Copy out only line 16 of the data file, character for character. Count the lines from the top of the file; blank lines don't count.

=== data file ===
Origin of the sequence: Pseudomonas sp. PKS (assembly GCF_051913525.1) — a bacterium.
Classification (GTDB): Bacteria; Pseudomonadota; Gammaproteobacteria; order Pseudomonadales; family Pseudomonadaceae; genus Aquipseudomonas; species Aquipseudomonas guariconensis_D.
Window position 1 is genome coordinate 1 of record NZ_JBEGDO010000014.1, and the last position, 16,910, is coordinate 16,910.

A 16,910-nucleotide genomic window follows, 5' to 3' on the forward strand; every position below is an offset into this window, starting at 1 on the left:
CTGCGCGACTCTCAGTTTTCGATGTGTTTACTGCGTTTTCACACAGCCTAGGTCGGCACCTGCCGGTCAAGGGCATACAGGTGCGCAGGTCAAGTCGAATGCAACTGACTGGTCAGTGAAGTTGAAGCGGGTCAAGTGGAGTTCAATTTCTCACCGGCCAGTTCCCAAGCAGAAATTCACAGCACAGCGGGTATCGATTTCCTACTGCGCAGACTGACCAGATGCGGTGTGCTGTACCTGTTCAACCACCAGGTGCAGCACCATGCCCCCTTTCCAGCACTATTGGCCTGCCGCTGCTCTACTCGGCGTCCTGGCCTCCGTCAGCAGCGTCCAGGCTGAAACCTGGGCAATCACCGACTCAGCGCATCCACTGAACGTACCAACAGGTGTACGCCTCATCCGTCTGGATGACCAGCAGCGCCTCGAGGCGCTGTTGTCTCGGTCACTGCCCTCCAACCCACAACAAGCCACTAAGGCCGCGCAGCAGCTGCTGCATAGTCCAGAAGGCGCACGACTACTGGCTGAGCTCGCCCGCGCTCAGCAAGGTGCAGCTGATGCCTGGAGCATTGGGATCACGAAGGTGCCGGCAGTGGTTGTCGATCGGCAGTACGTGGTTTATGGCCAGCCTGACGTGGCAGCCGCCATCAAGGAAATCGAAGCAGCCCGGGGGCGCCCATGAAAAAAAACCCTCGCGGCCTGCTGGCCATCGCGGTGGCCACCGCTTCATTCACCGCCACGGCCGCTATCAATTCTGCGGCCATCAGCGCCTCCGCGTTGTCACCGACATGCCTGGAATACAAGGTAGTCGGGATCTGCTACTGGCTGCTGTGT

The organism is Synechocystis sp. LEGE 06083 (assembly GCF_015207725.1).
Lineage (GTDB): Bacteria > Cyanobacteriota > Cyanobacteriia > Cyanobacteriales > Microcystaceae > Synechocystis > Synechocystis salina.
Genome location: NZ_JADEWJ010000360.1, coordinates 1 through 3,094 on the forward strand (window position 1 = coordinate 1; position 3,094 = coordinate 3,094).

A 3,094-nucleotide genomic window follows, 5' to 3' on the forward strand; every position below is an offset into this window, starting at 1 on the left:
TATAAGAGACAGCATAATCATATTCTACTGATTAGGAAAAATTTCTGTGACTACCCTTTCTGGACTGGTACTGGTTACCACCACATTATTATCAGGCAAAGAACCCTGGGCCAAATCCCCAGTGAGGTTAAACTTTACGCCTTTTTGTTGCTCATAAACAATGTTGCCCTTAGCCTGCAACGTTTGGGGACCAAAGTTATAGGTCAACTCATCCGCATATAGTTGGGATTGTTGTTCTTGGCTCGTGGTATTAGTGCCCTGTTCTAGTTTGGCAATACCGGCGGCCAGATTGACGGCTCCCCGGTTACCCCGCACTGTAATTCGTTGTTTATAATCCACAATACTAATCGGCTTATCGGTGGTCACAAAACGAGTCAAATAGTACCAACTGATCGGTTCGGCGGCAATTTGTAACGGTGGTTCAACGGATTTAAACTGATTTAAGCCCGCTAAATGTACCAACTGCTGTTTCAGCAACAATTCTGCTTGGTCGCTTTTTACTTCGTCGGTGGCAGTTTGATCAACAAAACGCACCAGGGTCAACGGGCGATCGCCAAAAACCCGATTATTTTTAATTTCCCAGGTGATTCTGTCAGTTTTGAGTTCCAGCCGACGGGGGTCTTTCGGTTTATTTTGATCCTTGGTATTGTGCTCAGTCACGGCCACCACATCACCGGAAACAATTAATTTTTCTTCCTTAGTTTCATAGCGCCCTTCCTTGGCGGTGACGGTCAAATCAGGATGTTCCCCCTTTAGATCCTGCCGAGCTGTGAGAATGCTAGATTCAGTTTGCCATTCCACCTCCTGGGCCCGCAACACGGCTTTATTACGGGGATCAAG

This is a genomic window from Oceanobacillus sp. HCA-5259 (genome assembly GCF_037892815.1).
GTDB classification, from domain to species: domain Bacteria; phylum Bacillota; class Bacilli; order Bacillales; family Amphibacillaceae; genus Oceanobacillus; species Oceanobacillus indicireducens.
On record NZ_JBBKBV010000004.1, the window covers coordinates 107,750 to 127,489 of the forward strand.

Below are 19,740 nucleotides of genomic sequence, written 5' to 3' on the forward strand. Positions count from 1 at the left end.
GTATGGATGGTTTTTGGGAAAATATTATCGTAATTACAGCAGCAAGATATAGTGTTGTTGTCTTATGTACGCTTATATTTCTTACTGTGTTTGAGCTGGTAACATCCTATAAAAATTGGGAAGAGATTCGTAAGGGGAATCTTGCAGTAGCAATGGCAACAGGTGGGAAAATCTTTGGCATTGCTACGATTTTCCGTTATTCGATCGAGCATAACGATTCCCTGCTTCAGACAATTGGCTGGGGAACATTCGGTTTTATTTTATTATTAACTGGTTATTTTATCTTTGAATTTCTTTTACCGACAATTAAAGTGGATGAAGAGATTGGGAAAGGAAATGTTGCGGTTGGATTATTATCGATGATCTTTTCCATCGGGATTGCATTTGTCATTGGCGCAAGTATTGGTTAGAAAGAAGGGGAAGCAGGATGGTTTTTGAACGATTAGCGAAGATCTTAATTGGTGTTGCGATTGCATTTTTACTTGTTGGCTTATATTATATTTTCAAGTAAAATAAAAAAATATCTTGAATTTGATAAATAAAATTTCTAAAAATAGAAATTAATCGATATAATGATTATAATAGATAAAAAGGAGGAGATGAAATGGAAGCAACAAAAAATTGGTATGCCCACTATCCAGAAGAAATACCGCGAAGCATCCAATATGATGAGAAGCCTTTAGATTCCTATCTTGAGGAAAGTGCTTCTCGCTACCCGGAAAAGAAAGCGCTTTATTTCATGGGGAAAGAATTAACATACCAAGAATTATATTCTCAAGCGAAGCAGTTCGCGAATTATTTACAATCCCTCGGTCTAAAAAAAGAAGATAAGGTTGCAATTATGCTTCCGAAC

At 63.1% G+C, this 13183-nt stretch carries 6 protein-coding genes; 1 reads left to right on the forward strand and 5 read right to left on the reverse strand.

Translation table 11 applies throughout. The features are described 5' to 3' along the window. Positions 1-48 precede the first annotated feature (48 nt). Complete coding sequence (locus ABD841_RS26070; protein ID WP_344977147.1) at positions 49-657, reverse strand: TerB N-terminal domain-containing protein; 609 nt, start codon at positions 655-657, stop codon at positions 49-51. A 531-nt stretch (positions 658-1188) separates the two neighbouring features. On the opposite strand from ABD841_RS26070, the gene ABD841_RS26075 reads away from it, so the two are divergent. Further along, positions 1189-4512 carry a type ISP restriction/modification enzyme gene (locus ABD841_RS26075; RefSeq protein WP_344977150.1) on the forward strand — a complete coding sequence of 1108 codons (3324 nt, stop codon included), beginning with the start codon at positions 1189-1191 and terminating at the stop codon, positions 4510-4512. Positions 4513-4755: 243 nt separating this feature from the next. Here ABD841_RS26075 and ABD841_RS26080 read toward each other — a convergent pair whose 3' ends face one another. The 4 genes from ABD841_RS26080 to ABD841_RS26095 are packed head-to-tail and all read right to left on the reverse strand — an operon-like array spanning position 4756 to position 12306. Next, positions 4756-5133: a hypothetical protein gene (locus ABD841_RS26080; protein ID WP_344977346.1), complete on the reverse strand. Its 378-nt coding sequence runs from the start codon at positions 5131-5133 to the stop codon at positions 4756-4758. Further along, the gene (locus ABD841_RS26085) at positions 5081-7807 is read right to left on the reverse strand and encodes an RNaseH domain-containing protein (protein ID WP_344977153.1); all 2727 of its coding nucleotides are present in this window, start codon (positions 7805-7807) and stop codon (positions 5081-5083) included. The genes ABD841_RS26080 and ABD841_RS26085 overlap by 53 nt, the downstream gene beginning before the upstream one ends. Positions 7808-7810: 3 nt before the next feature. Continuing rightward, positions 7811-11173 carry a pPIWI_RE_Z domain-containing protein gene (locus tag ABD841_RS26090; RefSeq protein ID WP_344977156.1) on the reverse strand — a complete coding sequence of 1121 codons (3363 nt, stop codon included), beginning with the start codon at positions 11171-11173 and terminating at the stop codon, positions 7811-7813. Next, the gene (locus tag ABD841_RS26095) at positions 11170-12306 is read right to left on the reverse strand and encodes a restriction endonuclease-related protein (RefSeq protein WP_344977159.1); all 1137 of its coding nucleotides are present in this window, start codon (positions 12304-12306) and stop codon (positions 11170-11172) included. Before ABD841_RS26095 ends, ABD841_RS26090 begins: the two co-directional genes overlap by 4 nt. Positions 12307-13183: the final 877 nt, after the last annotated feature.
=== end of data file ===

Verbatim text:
At 63.1% G+C, this 13183-nt stretch carries 6 protein-coding genes; 1 reads left to right on the forward strand and 5 read right to left on the reverse strand.